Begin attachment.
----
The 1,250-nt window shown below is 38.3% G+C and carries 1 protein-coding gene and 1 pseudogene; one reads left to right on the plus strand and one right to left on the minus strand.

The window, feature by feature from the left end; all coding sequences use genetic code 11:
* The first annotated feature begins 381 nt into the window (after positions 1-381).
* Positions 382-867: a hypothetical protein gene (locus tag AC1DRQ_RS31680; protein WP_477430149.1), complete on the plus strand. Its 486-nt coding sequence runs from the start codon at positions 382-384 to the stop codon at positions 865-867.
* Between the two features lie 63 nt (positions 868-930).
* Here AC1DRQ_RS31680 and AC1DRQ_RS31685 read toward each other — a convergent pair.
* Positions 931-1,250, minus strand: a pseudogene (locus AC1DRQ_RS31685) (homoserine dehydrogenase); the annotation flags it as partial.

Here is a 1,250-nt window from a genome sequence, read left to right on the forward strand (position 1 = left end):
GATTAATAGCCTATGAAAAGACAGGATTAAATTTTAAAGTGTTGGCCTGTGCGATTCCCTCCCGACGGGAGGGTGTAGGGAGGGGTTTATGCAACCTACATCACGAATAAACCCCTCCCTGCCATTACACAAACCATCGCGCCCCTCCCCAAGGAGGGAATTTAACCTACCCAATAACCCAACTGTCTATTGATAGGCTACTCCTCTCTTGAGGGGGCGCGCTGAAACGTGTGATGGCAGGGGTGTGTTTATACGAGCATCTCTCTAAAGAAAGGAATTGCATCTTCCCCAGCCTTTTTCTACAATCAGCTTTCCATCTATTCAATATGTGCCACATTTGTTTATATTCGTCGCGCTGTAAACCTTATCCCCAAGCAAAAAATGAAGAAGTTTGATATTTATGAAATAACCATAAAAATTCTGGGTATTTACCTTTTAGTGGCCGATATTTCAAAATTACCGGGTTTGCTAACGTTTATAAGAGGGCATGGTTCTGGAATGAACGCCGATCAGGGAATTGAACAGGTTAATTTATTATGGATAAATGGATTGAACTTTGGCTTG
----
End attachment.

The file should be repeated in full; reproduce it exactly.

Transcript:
The 1,250-nt window shown below is 38.3% G+C and carries 1 protein-coding gene and 1 pseudogene; one reads left to right on the plus strand and one right to left on the minus strand.

The window, feature by feature from the left end; all coding sequences use genetic code 11:
* The first annotated feature begins 381 nt into the window (after positions 1-381).
* Positions 382-867: a hypothetical protein gene (locus tag AC1DRQ_RS31680; protein WP_477430149.1), complete on the plus strand. Its 486-nt coding sequence runs from the start codon at positions 382-384 to the stop codon at positions 865-867.
* Between the two features lie 63 nt (positions 868-930).
* Here AC1DRQ_RS31680 and AC1DRQ_RS31685 read toward each other — a convergent pair.
* Positions 931-1,250, minus strand: a pseudogene (locus AC1DRQ_RS31685) (homoserine dehydrogenase); the annotation flags it as partial.

Here is a 1,250-nt window from a genome sequence, read left to right on the forward strand (position 1 = left end):
GATTAATAGCCTATGAAAAGACAGGATTAAATTTTAAAGTGTTGGCCTGTGCGATTCCCTCCCGACGGGAGGGTGTAGGGAGGGGTTTATGCAACCTACATCACGAATAAACCCCTCCCTGCCATTACACAAACCATCGCGCCCCTCCCCAAGGAGGGAATTTAACCTACCCAATAACCCAACTGTCTATTGATAGGCTACTCCTCTCTTGAGGGGGCGCGCTGAAACGTGTGATGGCAGGGGTGTGTTTATACGAGCATCTCTCTAAAGAAAGGAATTGCATCTTCCCCAGCCTTTTTCTACAATCAGCTTTCCATCTATTCAATATGTGCCACATTTGTTTATATTCGTCGCGCTGTAAACCTTATCCCCAAGCAAAAAATGAAGAAGTTTGATATTTATGAAATAACCATAAAAATTCTGGGTATTTACCTTTTAGTGGCCGATATTTCAAAATTACCGGGTTTGCTAACGTTTATAAGAGGGCATGGTTCTGGAATGAACGCCGATCAGGGAATTGAACAGGTTAATTTATTATGGATAAATGGATTGAACTTTGGCTTG